BTW – if you are on a dial up connection, then your IP address will be different each time as dial up generates a different IP address each time you log on.  But if this is the case it just makes it easier to ID the location because chances are, you already know which location you logged in from that you had to use a dial up connection.


While you cannot do anything about spoofing, you can, however, take steps to secure your account.  Right now, immediately, go into your gmail and click on “settings.”

Make sure you click the “accounts & import” tab and ensure that:

“send mail as” address is correct
POP3 is disabled  (assuming you aren’t using POP)
In “change account settings” click on “google account settings”

Under google account settings ensure that:

you change your password to at least 8 characters and/or includes characters such as #%#@$^$#^%$%$& to an existing pw  (write it down and keep it in a safe place.)

change pw recovery options (write it down and keep it in a safe place.)

check the authorized websites (make sure there is nothing accessing gmail that you have not specifically authorized such as twitter or wordpress, for e.g.)

MAKE SURE YOU USE A VIABLE SECONDARY EMAIL ADDRESS because in the event you ever do get locked out (due to spammers having compromised the account) you won’t be able to get back in when you use the recovery options.

Under the “general” tab ensure that:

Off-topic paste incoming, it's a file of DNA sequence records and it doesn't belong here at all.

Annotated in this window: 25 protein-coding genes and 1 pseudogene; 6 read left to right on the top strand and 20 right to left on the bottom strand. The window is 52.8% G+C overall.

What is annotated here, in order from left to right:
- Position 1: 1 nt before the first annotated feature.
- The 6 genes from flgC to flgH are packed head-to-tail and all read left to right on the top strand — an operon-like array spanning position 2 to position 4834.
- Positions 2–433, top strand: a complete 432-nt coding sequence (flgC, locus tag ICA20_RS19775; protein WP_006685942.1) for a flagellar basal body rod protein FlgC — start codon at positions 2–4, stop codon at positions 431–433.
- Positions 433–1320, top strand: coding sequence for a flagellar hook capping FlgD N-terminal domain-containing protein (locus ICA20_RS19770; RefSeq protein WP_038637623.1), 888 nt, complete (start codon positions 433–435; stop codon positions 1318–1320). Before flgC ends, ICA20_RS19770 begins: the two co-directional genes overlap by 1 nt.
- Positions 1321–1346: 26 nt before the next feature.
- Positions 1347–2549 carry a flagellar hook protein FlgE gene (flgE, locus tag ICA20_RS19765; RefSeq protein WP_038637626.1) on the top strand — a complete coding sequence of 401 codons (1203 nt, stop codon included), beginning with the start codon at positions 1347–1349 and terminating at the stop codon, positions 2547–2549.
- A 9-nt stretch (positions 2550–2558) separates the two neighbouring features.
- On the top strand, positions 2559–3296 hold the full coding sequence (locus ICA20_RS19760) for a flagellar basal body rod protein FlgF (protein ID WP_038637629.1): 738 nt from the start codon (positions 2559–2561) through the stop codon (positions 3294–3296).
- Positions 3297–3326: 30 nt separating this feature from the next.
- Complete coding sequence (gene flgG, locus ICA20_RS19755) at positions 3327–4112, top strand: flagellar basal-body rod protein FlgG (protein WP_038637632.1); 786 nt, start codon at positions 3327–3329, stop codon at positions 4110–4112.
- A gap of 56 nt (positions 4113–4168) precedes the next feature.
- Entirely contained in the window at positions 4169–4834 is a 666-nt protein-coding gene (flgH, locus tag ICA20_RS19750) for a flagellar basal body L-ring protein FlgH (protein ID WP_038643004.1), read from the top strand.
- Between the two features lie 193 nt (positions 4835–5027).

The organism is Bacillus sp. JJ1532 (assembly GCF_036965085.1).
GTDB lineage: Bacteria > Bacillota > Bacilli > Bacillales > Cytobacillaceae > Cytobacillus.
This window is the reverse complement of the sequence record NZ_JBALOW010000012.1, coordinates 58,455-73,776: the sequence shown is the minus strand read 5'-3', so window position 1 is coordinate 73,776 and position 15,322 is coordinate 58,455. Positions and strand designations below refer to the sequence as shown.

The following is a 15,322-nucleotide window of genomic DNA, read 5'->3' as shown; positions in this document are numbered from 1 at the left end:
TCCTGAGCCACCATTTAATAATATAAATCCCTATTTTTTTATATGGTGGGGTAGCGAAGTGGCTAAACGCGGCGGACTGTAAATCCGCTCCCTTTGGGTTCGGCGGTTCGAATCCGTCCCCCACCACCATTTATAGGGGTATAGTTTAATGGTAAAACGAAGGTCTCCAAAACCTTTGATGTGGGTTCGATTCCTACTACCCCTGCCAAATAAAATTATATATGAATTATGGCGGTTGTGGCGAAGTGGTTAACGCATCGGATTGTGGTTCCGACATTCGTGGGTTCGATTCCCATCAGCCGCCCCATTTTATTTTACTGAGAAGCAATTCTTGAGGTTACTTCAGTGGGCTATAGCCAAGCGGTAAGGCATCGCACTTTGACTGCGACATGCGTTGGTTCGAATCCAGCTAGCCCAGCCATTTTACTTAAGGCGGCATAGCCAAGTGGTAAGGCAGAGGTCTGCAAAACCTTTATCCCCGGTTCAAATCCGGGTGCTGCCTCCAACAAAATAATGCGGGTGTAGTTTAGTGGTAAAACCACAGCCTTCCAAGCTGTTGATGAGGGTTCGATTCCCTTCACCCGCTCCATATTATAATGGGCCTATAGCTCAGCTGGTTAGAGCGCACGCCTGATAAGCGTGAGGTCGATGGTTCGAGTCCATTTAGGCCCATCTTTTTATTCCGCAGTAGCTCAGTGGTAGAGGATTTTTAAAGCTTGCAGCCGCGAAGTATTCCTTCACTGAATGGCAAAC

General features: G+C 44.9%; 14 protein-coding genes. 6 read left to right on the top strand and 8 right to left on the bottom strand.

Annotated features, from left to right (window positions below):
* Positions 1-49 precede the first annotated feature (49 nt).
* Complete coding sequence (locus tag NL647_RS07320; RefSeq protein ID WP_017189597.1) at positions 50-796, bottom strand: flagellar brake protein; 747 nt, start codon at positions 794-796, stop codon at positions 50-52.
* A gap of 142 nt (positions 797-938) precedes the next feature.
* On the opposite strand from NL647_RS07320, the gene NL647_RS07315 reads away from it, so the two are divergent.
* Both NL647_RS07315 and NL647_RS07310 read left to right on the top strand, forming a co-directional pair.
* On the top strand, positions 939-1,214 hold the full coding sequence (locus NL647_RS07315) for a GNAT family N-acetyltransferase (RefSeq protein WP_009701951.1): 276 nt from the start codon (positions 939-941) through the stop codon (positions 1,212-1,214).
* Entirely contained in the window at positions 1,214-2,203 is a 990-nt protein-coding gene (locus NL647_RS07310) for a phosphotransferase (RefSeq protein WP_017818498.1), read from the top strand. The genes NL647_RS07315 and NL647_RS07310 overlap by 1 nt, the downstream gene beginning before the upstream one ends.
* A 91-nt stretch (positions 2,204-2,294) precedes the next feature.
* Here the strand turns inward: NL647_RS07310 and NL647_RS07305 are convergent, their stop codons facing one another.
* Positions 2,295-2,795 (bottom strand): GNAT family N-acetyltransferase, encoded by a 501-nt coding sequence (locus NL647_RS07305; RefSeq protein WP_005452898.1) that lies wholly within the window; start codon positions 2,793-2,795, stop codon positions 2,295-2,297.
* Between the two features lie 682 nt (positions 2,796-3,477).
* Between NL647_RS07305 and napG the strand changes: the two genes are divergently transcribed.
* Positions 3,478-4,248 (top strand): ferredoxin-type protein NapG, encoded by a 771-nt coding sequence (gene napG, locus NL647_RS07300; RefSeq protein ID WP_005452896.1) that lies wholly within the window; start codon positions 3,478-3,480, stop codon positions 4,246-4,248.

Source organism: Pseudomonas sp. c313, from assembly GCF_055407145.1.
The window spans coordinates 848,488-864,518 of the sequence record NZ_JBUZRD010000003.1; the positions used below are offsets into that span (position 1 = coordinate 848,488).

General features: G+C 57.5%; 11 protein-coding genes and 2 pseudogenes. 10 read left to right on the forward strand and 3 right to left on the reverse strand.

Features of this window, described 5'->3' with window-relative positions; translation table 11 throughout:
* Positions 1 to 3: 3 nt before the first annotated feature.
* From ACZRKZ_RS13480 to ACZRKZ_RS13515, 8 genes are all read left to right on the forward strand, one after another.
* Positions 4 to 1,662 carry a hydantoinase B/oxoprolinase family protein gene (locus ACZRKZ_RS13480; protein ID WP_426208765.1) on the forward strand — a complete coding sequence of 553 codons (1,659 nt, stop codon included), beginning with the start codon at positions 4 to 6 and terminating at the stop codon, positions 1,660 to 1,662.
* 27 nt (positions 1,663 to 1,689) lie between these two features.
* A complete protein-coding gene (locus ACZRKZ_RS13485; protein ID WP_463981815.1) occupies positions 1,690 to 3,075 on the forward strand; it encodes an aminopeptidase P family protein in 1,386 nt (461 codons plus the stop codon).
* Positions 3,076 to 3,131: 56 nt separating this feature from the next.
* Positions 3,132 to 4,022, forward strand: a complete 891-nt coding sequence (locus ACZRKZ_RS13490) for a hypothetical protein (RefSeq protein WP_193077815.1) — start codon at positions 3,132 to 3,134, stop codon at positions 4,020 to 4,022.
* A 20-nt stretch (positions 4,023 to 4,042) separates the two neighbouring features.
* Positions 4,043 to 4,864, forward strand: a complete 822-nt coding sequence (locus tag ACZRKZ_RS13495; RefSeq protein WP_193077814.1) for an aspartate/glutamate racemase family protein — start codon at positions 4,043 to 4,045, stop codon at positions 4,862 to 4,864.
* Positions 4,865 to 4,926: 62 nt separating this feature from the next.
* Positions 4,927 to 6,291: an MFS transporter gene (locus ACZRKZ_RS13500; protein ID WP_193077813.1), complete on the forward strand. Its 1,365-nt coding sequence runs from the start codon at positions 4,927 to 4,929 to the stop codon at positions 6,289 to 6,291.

under browser connection that always use https is selected

vacation responder is blank (assuming you aren’t on vacation and using it)

If you determine that your account has been compromised, or you’re just pissed off that your email address was borrowed without permission to annoy others with spam, then you can report them to Google by opening the message and clicking on the down arrow located to the right of  “Reply” and clicking “Report Phishing.”   This probably won’t yield any tangible results, but you can still feel good about it because it helps Google to pinpoint the scam artists/spammers and at least help to keep them somewhat contained.

Of course, if your gmail account is of no account to you, then just disregard the above referenced.

Lastly, change your password on a regular basis and never share it with anyone you don’t know or trust. (write it down and keep it in a safe place.)

This concludes your Gmail Security 101 lesson for today.  Any questions just ask.

©2010 Peyton Farquhar™ and Prattle On, Boyo™. Unauthorized use and/or duplication of this material without express and written permission from this blog’s author and/or owner is strictly prohibited. Excerpts and links may be used, provided that full and clear credit is given to Peyton Farquhar™ and Prattle On, Boyo™ with appropriate and specific direction to the original content.


One Response to Spoofed Email Alert

  1. […] but they also would have taken a cue from Gmail’s account activity feature and logged the IP address of every single device that accessed the account.  Cookies can be cleared, but an IP address is […]